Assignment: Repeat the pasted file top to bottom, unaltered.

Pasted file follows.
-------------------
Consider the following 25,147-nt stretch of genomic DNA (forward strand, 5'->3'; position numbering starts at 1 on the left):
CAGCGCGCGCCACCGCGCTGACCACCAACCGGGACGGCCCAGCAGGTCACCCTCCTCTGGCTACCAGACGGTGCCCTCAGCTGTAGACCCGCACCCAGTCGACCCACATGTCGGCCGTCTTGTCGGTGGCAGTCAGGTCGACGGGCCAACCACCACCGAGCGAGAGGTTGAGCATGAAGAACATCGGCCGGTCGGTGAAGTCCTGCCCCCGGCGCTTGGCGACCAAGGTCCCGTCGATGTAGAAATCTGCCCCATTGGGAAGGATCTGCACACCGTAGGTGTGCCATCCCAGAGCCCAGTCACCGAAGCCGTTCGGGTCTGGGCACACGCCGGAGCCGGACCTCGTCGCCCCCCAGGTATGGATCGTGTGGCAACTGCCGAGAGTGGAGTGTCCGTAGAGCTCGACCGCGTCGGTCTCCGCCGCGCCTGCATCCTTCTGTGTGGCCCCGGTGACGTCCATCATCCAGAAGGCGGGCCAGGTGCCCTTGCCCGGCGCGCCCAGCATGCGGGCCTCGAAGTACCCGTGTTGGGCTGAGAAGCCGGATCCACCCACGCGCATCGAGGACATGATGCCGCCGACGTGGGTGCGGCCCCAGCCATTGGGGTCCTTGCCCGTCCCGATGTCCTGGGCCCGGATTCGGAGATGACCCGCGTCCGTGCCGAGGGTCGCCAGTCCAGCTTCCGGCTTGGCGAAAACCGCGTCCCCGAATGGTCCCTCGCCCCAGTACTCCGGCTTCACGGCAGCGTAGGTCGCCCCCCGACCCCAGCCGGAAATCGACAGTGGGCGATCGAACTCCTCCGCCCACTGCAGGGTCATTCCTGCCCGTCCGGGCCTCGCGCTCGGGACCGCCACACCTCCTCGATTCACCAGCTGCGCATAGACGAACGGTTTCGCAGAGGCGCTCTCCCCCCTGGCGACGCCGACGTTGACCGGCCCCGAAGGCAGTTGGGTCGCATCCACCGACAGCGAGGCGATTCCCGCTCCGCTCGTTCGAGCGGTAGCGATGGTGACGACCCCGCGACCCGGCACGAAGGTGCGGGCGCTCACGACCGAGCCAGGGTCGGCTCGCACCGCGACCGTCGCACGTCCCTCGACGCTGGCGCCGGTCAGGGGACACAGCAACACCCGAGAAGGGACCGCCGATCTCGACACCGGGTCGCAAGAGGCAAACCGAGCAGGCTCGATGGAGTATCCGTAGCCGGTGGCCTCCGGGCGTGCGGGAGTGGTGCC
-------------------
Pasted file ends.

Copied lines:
Consider the following 25,147-nt stretch of genomic DNA (forward strand, 5'->3'; position numbering starts at 1 on the left):
CAGCGCGCGCCACCGCGCTGACCACCAACCGGGACGGCCCAGCAGGTCACCCTCCTCTGGCTACCAGACGGTGCCCTCAGCTGTAGACCCGCACCCAGTCGACCCACATGTCGGCCGTCTTGTCGGTGGCAGTCAGGTCGACGGGCCAACCACCACCGAGCGAGAGGTTGAGCATGAAGAACATCGGCCGGTCGGTGAAGTCCTGCCCCCGGCGCTTGGCGACCAAGGTCCCGTCGATGTAGAAATCTGCCCCATTGGGAAGGATCTGCACACCGTAGGTGTGCCATCCCAGAGCCCAGTCACCGAAGCCGTTCGGGTCTGGGCACACGCCGGAGCCGGACCTCGTCGCCCCCCAGGTATGGATCGTGTGGCAACTGCCGAGAGTGGAGTGTCCGTAGAGCTCGACCGCGTCGGTCTCCGCCGCGCCTGCATCCTTCTGTGTGGCCCCGGTGACGTCCATCATCCAGAAGGCGGGCCAGGTGCCCTTGCCCGGCGCGCCCAGCATGCGGGCCTCGAAGTACCCGTGTTGGGCTGAGAAGCCGGATCCACCCACGCGCATCGAGGACATGATGCCGCCGACGTGGGTGCGGCCCCAGCCATTGGGGTCCTTGCCCGTCCCGATGTCCTGGGCCCGGATTCGGAGATGACCCGCGTCCGTGCCGAGGGTCGCCAGTCCAGCTTCCGGCTTGGCGAAAACCGCGTCCCCGAATGGTCCCTCGCCCCAGTACTCCGGCTTCACGGCAGCGTAGGTCGCCCCCCGACCCCAGCCGGAAATCGACAGTGGGCGATCGAACTCCTCCGCCCACTGCAGGGTCATTCCTGCCCGTCCGGGCCTCGCGCTCGGGACCGCCACACCTCCTCGATTCACCAGCTGCGCATAGACGAACGGTTTCGCAGAGGCGCTCTCCCCCCTGGCGACGCCGACGTTGACCGGCCCCGAAGGCAGTTGGGTCGCATCCACCGACAGCGAGGCGATTCCCGCTCCGCTCGTTCGAGCGGTAGCGATGGTGACGACCCCGCGACCCGGCACGAAGGTGCGGGCGCTCACGACCGAGCCAGGGTCGGCTCGCACCGCGACCGTCGCACGTCCCTCGACGCTGGCGCCGGTCAGGGGACACAGCAACACCCGAGAAGGGACCGCCGATCTCGACACCGGGTCGCAAGAGGCAAACCGAGCAGGCTCGATGGAGTATCCGTAGCCGGTGGCCTCCGGGCGTGCGGGAGTGGTGCC